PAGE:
Original Research

Pitfalls in ‘Biblical’ leadership

Volker Kessler
Verbum et Ecclesia | Vol 34, No 1 | a721 | DOI: https://doi.org/10.4102/ve.v34i1.721 | © 2013 Volker Kessler | This work is licensed under CC Attribution 4.0
Submitted: 17 February 2012 | Published: 14 March 2013

About the author(s)

Volker Kessler, University of South Africa Akademie f, Germany


This article is about the pitfalls involved in writing a Christian handbook on leadership. By analysing some elements of the Rule of Benedict it is argued that it is impossible to write such a handbook without using non-Biblical sources. Moreover, there are typical pitfalls when authors attempt to develop a pure Biblical leadership theory. The first pitfall is typical of Christians representing Niebuhr’s type of ‘Christ against Culture’. As early as 1951, Niebuhr claimed that in the field of leadership in particular the radical exclusive Christians reintroduced rules from non-Christian cultures. Examples from the last decade support Niebuhr’s observation. The second pitfall, referred to as reconstruction, is typical of those authors who are open to secular sources but who seek to give Biblical evidence for their leadership theory. This pitfall is illustrated by analysing the process in which the secular concepts of transforming leadership and vision statements found their way into evangelical books on Christian leadership. Reconstruction typically consists of four steps: Perception (a secular model of leadership becomes popular), Acceptance (this model is examined and accepted for the context of the church) Assimilation (it is claimed that leaders in the Bible worked exactly as described in the model, books are written about Biblical leadership, exemplifying the model. The secular source becomes obsolete.) and Standardisation (this model of leadership is declared to be the Biblical norm for every Christian leader). I argue that step 3 is at least problematic and step 4 is a fatal error.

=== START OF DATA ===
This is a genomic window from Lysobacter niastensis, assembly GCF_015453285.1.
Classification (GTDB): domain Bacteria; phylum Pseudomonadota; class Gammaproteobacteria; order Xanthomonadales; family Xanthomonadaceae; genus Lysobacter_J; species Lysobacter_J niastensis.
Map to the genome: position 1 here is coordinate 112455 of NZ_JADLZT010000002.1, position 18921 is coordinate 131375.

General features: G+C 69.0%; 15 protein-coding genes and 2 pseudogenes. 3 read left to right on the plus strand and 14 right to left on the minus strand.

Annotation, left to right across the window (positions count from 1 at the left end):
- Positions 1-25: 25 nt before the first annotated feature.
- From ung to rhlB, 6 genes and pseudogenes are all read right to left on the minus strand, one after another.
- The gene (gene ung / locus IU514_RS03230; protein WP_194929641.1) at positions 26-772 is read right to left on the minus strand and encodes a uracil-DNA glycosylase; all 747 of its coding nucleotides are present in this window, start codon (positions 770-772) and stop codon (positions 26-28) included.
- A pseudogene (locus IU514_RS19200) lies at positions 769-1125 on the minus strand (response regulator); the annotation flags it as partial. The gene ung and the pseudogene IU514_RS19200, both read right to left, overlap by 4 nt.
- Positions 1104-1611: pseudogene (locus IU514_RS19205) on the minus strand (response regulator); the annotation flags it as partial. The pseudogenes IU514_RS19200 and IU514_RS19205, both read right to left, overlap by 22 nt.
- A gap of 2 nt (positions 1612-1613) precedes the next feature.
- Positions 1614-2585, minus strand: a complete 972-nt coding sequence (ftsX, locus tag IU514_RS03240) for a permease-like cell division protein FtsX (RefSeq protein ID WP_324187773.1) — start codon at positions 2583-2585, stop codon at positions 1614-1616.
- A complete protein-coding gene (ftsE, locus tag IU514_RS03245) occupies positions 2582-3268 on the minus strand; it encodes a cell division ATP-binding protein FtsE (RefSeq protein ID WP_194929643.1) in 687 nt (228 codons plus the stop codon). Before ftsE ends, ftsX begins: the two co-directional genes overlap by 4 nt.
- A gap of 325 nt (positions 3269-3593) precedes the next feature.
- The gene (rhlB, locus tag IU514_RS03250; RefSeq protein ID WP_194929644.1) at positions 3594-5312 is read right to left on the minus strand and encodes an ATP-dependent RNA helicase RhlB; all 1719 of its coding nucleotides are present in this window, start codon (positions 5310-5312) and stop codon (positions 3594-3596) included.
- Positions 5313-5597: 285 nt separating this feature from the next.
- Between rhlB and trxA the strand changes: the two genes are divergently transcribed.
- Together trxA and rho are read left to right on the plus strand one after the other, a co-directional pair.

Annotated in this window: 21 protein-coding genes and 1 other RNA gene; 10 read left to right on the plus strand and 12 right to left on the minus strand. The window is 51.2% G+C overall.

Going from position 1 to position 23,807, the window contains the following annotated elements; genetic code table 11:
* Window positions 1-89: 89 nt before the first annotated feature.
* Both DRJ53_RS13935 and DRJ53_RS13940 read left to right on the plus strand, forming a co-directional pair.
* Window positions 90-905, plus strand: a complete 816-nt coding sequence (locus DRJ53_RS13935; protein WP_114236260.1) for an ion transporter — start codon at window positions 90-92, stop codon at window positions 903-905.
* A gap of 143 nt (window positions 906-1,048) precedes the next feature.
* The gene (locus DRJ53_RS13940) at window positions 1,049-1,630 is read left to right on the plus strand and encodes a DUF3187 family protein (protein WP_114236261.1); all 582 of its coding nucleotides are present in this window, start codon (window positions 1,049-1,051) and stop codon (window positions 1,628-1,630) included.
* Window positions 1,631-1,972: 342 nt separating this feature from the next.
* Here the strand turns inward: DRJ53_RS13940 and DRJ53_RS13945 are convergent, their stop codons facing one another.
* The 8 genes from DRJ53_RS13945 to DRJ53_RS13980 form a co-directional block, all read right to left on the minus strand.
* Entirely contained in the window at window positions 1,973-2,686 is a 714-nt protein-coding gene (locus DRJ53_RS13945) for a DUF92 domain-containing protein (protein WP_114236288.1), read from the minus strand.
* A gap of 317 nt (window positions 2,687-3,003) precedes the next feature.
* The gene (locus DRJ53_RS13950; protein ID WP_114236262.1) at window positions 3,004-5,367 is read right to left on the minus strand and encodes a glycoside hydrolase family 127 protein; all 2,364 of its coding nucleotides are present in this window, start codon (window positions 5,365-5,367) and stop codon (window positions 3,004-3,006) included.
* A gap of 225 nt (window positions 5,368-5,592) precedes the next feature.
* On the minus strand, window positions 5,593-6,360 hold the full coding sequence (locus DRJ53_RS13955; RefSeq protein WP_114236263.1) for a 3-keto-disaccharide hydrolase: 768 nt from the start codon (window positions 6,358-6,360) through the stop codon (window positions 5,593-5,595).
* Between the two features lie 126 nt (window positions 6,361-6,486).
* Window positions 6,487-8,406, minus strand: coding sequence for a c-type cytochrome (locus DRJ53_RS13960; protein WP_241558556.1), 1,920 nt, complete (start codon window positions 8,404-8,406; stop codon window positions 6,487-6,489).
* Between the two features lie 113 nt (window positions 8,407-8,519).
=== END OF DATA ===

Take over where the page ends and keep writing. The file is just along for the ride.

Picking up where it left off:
Christian Leadership; Niebuhr; Transforming Leadership


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